Another reason I’m loving the Magnificat is that I feel like it’s drawing me closer to Mary, the Blessed Mother. To the left of this text is the beautiful Marian antiphon that I say every night as the closing prayer. (And I’m not just partial to it because it has my name in it!) I call Danny before I recite the evening prayers, which means that these are usually the last words I speak aloud before I fall asleep. What a wonderful way of praising the Mother of Christ! In the evening prayer, instead of the Canticle of Zechariah, we pray the Magnificat, the prayer after which this book was named. Mary’s Magnificat, found in Luke’s Gospel (Chapter 1, Verse 46), is one of my favorite prayers in the Bible.
I suppose I should put in a disclaimer that there are days when I am human and don’t feel like saying the prayers (GASP!). However, I’ve been buoyed up in faith over the past few weeks due to a couple occurrences, some of which are private and I will only say this: if you are doubting that there is any goodness remaining in the heart of man, have faith! You never know when kindness will manifest itself to you in the most unexpected and delightful ways. I can tell you about one of the reasons though. My ratties are all healthy again! I was really worried about them for a few weeks because they seemed lackluster and not their usual bouncy selves. After an expensive trip to the vet, where he said they were bug-free and not sick, I was still worried. My ratties just didn’t seem ‘right’. Before spending more money I didn’t have at the vet, I decided to take my rats to the annual pet blessing at our church, and to pray a novena to St. Francis in honor of his feast day on October 4th and because he is the patron saint of animals. Just a few days into the novena, the worrisome red spots on their skin disappeared and they are acting 100% healthy again! I’ve had my four little guys for over a year now (and they were with Danny for almost a year before that) and so I know them well. They seem so much better than just a few weeks ago. And although my weak words can’t describe what faith my heart holds, I know St. Francis blessed them and is smiling down on them.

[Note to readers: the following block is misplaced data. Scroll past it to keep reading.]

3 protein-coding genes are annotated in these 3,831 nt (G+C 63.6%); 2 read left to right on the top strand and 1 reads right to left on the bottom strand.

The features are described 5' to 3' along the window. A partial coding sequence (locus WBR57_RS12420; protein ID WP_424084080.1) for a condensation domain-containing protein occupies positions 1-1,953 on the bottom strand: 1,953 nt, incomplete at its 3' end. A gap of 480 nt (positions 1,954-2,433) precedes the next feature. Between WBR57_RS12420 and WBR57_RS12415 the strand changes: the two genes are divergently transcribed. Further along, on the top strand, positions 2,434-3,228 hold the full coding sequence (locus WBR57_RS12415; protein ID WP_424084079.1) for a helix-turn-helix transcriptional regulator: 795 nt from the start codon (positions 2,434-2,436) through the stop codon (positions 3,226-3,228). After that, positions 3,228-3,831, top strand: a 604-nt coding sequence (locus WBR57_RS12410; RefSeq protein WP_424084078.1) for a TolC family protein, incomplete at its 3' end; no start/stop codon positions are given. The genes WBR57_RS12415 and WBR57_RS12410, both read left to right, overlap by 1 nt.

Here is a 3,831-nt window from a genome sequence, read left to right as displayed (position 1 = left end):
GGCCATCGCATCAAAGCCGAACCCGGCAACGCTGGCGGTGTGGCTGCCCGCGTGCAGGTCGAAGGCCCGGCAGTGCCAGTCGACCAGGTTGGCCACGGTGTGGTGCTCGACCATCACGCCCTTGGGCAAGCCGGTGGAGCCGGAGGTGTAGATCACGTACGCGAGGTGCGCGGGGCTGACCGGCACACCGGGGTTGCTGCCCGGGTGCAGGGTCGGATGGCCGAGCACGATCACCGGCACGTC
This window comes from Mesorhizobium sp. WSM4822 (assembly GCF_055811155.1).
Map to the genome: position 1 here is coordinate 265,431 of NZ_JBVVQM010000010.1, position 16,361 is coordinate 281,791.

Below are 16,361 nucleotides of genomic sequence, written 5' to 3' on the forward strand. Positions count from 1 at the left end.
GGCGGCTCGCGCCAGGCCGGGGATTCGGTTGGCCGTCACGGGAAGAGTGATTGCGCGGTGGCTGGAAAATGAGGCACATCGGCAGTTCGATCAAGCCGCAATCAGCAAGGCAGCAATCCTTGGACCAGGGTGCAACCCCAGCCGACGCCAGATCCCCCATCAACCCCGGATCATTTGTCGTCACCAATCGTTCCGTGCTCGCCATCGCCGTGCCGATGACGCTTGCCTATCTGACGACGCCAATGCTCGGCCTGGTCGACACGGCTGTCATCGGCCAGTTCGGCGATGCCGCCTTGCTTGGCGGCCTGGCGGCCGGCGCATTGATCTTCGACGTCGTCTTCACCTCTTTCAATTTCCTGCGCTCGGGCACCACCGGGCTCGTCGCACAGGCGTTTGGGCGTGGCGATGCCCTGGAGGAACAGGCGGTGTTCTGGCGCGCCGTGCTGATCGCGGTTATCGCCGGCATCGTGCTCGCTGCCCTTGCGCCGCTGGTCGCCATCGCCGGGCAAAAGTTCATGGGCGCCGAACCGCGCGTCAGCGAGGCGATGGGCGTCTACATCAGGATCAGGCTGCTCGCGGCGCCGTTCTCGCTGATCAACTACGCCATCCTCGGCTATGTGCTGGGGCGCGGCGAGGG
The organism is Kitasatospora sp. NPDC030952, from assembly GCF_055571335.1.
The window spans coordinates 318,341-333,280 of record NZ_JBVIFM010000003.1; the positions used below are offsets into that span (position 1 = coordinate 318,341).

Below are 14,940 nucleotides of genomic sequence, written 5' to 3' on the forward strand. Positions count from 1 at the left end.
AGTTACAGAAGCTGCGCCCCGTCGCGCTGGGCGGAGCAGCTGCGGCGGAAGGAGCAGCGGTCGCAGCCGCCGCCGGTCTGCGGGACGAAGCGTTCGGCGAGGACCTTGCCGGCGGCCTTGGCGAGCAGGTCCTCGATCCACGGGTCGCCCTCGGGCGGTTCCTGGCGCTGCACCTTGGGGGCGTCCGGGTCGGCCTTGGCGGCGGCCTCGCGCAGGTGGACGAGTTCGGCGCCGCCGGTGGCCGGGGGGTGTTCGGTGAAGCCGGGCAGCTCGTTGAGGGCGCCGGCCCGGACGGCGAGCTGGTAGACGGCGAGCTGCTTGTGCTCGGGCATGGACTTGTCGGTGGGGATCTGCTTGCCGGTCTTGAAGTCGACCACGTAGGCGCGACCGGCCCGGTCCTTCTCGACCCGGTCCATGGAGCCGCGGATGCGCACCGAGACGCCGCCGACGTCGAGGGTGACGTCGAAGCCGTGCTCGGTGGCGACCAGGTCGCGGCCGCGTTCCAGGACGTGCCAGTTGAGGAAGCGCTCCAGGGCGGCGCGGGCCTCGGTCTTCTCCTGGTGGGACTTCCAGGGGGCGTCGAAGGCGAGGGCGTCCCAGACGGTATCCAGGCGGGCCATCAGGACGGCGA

Pray novenas for your special intentions, people!!